What do you look for in a USB flash drive? A snazzy plastic shell? Keychain attachment? Built in security software? How about a built in storage capacity meter? If you raised your hand on that last one, you’ll want to read this review of the Lexar JumpDrive Secure II Plus USB Flash Drive.
At first glance this jumpdrive doesn’t look much different than a bazillion other jumpdrives on the market. It has a removable cap with a lanyard attachment and the Lexar logo blinks in Blue during data transfers. However, its differentiating feature is only apparent after you start copying files to the drive.
It’s the easy-to-read e-ink style 10-bar capacity meter which is built into the front of the drive. It gives you a quick percentage indicator of the drive’s available storage space at a glance, even when the drive is disconnected from a computer. Too bad it doesn’t give you an actual megabytes free display instead of just blocks… Yes, I know I’m never satisfied.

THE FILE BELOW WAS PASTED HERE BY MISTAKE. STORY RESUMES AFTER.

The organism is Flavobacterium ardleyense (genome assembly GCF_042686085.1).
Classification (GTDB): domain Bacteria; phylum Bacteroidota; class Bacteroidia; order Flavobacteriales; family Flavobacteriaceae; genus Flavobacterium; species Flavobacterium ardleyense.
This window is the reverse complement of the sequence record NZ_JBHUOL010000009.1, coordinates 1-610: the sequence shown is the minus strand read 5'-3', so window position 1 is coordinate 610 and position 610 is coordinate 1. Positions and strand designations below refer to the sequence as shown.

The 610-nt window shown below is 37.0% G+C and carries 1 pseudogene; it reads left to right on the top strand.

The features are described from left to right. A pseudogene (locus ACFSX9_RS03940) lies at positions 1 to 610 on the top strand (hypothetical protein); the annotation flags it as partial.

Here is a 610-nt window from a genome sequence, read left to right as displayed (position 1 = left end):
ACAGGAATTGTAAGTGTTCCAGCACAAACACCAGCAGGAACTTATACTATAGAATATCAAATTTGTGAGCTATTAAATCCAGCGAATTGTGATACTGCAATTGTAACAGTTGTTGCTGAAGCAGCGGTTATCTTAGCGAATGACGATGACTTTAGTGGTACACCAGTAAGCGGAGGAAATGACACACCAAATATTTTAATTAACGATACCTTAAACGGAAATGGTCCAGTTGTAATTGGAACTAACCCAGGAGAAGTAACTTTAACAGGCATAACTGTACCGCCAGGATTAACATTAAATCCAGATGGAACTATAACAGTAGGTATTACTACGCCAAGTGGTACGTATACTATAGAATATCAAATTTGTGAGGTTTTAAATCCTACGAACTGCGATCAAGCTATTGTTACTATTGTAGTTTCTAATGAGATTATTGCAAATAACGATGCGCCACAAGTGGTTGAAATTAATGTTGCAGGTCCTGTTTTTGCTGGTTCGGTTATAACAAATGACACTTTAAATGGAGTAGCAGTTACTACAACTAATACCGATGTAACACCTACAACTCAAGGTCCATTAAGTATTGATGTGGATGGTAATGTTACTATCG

Included on the drive is a Windows and a Mac OS X application called Secure. This app will allow you to create multiple password protected areas called Encrypted Vaults that automatically encrypt your data with on-the-fly 256-bit AES encryption. There is also a File Shredder feature lets you securely delete files so they can’t be recovered.
One thing to keep in mind is that when a secure vault is created, the space that is allocated will show on the capacity meter as used space even if the vault is empty and does not contain any files.
I had no problems creating vaults on the jumpdrive using the Mac version of the Secure application and then accessing those vaults with the jumpdrive plugged into a Windows computer. The only prerequisite is that you have to install the Secure app on the computer you are using the jumpdrive with. It’s too bad that it’s not possible to run the software directly from the jumpdrive…
It’s handy to know how much space you have left on a flashdrive before you plug it into your computer to copy files. There is one gotcha with the Lexar JumpDrive Secure II Plus USB Flash Drive though – the price. At $50, it’s about $30-35 more than the least expensive flashdrives that I found on NewEgg. Of course those drives don’t have the nifty gauge on the front… I’m not sure it’s a feature that I would personally pay that much of a premium for. What about you?